Praying as Jesus Taught Us

Jesus ArtBy Tony Crescio

It may not be so surprising to us that when Christians are asked (be it in survey or interview), if there is one area in their life that they struggle with or that they wish they could improve upon, many will respond with answers that relate to the topic of prayer.  For many of us, prayer can be a hard thing to wrap our minds around, and we may find ourselves asking: what is prayer really, and how am I supposed to pray?  It is refreshing, therefore, to find the disciples asking Jesus for instruction on this topic in our gospel reading for today.

Many times, we fall into the mindset that prayer must take on a certain form, that some sort of formula should be followed in order to pray correctly, or in order for it to count so to speak.  However, though we may speak about what the proper approach may be to prayer (as we will do in reflecting upon the Lord’s Prayer below), prayer is not first formulaic, but conversational.  Put simply, prayer is nothing other than speaking with God, or as St. John of Damascus wrote: “Prayer is the raising of one’s mind and heart to God…” (CCC 2559).  The problem, then, is not that prayer is a complicated endeavor, but rather, quite often the problem is that we do not see God as someone we would like to talk to.  Consider for a moment that it is the most natural thing in the world for us to communicate with those to whom we are close.  And how is it that we grew close to them?  By spending time with them.  Therefore, if we want to improve our prayer life, Thomas Merton would suggest that the first thing we need to do is ‘take the time.’

For the answer of how we should pray, we may look to the Lord’s Prayer.  For if we are to pray rightly, St. Augustine of Hippo tells us, “we say nothing than what is already contained in the Lord’s Prayer” (Letter 130, p. 22).  To be brief, let us look at the basic structure of the Lord’s Prayer.  To begin, it is a unitive prayer, for we say Our Father, not my Father, suggesting that it is only united with Christ that we have truly been made sons and daughters of God, able to call Him Father.  Next, we find three petitions asking for the glory of God to be made manifest in our world through our lives, and therefore, draw us to Him: “Hallowed be Thy name…Thy kingdom come…Thy will be done.”  The next two petitions: “Give us…forgive us…” help us recognize our dependence upon God for our life here and now ‘to be fed and healed from the division of sin,’ (cf. CCC 2805), and the last two petitions recognize that our life is not limited to the here and now, but we are meant for eternal life “lead us not…deliver us…”  In sum, we may recognize then, that the Lord’s Prayer, is, as Tertullian says, the ‘summary of the whole gospel,’ for its words proclaim the human drama in its proper context; i.e. in relation to God.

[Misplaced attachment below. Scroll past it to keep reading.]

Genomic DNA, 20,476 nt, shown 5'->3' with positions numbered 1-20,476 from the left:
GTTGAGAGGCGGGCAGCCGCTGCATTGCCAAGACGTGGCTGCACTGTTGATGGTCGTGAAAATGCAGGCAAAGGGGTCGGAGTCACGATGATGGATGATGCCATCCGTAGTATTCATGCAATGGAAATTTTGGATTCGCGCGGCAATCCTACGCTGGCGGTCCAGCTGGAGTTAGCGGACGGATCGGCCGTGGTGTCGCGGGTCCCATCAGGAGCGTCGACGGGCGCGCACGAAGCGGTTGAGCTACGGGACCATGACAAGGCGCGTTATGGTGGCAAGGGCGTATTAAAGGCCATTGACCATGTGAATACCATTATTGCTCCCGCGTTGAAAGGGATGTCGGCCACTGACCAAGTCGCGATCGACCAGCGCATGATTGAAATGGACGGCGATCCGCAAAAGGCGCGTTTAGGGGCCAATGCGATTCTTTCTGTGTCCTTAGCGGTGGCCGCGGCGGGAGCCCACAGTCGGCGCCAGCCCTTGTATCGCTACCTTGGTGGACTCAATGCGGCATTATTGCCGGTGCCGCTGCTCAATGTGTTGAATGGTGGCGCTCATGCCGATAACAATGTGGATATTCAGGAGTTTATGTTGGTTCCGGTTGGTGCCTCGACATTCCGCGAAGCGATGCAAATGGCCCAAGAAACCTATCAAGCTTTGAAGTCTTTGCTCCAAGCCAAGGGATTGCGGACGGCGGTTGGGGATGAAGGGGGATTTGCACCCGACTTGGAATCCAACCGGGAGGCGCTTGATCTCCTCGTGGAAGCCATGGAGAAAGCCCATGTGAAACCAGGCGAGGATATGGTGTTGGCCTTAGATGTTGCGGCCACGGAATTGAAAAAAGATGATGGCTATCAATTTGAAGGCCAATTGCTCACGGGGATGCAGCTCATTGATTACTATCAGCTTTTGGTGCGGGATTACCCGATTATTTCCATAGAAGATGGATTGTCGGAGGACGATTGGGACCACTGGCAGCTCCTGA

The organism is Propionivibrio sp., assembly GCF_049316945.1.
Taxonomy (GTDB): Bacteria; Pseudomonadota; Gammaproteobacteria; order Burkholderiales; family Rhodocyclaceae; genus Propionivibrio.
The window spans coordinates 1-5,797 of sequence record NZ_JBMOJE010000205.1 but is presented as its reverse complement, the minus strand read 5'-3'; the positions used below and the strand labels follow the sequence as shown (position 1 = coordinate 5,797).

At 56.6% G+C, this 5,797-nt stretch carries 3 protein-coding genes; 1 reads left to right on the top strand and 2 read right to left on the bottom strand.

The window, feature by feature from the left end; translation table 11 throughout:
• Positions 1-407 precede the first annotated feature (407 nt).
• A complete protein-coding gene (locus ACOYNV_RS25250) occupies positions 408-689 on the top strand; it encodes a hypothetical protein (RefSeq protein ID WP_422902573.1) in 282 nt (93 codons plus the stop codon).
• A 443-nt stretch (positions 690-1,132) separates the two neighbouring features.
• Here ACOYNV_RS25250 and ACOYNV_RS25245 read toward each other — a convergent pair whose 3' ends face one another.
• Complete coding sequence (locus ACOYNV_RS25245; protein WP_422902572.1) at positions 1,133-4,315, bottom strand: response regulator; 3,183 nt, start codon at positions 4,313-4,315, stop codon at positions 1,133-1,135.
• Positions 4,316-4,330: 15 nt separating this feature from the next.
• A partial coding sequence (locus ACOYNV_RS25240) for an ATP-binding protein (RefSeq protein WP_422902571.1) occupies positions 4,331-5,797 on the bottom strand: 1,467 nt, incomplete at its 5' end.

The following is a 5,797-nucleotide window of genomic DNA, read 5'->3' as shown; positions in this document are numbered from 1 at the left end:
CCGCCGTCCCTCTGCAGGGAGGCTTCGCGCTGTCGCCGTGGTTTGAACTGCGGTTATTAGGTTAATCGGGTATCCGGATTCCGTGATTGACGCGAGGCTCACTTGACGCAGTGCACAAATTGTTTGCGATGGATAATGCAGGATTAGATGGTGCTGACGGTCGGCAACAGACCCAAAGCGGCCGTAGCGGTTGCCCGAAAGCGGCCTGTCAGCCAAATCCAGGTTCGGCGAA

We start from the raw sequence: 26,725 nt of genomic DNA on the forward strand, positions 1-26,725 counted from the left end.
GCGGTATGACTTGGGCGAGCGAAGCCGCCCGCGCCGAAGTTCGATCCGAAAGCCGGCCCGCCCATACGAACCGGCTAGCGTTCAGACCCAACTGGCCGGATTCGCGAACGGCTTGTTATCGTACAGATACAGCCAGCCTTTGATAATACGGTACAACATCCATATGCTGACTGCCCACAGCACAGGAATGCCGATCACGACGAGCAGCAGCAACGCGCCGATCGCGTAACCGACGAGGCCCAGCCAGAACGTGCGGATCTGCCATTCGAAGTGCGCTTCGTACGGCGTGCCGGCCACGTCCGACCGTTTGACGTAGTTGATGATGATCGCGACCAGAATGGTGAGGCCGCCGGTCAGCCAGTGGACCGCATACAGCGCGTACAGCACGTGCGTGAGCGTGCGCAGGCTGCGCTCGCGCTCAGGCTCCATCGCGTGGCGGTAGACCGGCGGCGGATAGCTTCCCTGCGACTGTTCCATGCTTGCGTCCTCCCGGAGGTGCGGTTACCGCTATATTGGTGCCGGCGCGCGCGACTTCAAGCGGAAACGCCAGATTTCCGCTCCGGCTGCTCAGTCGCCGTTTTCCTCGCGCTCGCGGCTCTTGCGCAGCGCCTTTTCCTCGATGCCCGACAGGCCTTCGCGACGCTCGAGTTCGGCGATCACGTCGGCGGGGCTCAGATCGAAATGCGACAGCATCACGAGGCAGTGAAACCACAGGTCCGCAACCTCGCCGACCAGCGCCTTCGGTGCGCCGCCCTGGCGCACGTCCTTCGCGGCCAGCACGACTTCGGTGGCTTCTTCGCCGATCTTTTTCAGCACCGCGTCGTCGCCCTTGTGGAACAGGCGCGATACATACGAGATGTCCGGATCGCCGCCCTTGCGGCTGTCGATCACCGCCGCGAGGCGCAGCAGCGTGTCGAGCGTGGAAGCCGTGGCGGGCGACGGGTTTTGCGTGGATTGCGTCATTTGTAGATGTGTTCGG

Of course, underlying this understanding of prayer is the Christian understanding of Who God Is.  That is, the Christian conceptualization of God is that God is both totally transcendent and completely immanent.  Therefore, because God is totally transcendent, prayer must be centered upon and establish its basis upon Him (as in the first portion of the Lord’s Prayer).  Additionally, because God is totally immanent; the reality of which displayed most beautifully in the Incarnation and mysteriously perpetuated by the Holy Spirit; we are able to speak to God as One Who understands us (cf. Hebrews 4:15); is close to us (cf. Matt. 28:20); and Who we have been assured cares for us (cf. Matt. 10:30 & Luke 12:6) (as in the latter part of the Lord’s Prayer).

My friends, we have been created for perfect unity with the God Who Created us and it is only in unity with Him that we are fully alive.  Moreover, the very same God Who created us desires so intensely that we should possess the fullness of life that He became one of us so that He could be one with us.  If we take this to be true, prayer can quickly go from something uncomfortable and foreign, to that which it should be and in reality is; the most natural thing for us to do. For in reality, prayer is the means to living the life we have been created for starting today.

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